A bill to clarify the circumstances under which a person born in the United States is subject to the jurisdiction of the United States, to provide for criminal penalties for forging Federal documents, to establish a National Border Neighborhood Watch Program, and for other purposes.
The bill’s titles are written by its sponsor.
Sponsor and status
Sponsor. Senator for Oklahoma. Republican.
Last Updated: Dec 15, 2005
Length: 52 pages
109th Congress (2005–2006)
This bill was introduced on December 15, 2005, in a previous session of Congress, but it did not receive a vote.
What legislators are saying
Dec 15, 2005
Bills and resolutions are referred to committees which debate the bill before possibly sending it on to the whole chamber.
May 2, 2007
Reintroduced Bill — Introduced
This activity took place on a related bill, S. 1269 (110th).
S. 2117 (109th) was a bill in the United States Congress.
A bill must be passed by both the House and Senate in identical form and then be signed by the President to become law.
Bills numbers restart every two years. That means there are other bills with the number S. 2117. This is the one from the 109th Congress.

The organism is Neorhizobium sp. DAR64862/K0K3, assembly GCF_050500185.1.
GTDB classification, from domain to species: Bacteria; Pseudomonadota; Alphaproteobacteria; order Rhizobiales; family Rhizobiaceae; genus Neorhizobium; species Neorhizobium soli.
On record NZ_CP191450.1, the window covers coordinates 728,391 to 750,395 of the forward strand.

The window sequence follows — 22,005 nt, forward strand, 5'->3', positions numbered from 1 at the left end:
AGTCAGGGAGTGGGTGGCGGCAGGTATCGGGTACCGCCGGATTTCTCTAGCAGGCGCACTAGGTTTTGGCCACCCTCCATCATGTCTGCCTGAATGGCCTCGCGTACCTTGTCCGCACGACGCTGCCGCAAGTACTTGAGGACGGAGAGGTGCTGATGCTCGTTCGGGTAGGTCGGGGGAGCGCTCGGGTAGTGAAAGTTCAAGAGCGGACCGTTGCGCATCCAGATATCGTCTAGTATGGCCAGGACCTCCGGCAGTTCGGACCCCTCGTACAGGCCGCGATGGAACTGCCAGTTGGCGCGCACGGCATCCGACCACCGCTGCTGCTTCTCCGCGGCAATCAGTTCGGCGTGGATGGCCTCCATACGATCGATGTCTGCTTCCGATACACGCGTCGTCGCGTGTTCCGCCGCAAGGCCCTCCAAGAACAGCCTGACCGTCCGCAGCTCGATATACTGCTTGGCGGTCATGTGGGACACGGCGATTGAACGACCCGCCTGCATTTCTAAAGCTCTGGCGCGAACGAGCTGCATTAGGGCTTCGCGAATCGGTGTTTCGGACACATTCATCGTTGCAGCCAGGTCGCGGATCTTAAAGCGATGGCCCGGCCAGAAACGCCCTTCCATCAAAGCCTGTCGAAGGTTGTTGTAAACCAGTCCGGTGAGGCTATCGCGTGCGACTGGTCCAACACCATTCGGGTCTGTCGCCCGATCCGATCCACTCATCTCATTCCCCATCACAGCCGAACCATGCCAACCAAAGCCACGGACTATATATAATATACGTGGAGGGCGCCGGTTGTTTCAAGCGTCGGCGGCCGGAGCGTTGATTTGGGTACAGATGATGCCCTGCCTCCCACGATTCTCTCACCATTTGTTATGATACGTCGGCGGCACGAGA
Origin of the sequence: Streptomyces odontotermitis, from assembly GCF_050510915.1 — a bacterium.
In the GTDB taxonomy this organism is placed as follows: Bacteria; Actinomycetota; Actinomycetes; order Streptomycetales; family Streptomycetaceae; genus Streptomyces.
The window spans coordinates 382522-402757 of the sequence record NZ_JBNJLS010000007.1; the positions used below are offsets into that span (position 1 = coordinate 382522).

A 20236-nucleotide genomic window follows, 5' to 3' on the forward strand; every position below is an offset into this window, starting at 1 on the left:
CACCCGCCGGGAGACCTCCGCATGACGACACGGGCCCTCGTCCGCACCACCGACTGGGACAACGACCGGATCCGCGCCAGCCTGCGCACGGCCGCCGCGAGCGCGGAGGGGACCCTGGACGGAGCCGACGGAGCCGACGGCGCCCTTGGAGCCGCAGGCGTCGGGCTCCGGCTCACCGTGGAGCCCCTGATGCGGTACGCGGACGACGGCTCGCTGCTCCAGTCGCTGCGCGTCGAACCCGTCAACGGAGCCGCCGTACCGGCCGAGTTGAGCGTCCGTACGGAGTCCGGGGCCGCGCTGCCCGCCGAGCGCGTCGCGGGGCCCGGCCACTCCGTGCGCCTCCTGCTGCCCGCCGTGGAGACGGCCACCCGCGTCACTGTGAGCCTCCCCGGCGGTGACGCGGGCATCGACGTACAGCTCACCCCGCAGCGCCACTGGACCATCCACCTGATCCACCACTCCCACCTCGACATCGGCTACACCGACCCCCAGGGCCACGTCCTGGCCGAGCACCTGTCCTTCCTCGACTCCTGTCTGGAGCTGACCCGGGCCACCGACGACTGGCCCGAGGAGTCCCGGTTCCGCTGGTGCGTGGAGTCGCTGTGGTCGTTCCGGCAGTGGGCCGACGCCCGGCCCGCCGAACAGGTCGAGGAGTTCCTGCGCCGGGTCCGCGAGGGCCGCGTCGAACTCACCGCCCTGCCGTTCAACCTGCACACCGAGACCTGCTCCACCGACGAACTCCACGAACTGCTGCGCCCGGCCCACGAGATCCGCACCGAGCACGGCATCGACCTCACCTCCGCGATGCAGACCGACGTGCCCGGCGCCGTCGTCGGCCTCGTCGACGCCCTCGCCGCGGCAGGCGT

This bill was introduced in the 109th Congress, which met from Jan 4, 2005 to Dec 9, 2006. Legislation not passed by the end of a Congress is cleared from the books.
How to cite this information.
We recommend the following MLA-formatted citation when using the information you see here in academic work:
GovTrack.us. (2021). S. 2117 — 109th Congress: ENFORCE Act. Retrieved from https://www.govtrack.us/congress/bills/109/s2117
“S. 2117 — 109th Congress: ENFORCE Act.” www.GovTrack.us. 2005. July 30, 2021 <https://www.govtrack.us/congress/bills/109/s2117>
ENFORCE Act, S. 2117, 109th Cong. (2005).
|title=S. 2117 (109th)
|accessdate=July 30, 2021
|author=109th Congress (2005)
|date=December 15, 2005
Where is this information from?
GovTrack automatically collects legislative information from a variety of governmental and non-governmental sources. This page is sourced primarily from Congress.gov, the official portal of the United States Congress. Congress.gov is generally updated one day after events occur, and so legislative activity shown here may be one day behind. Data via the congress project.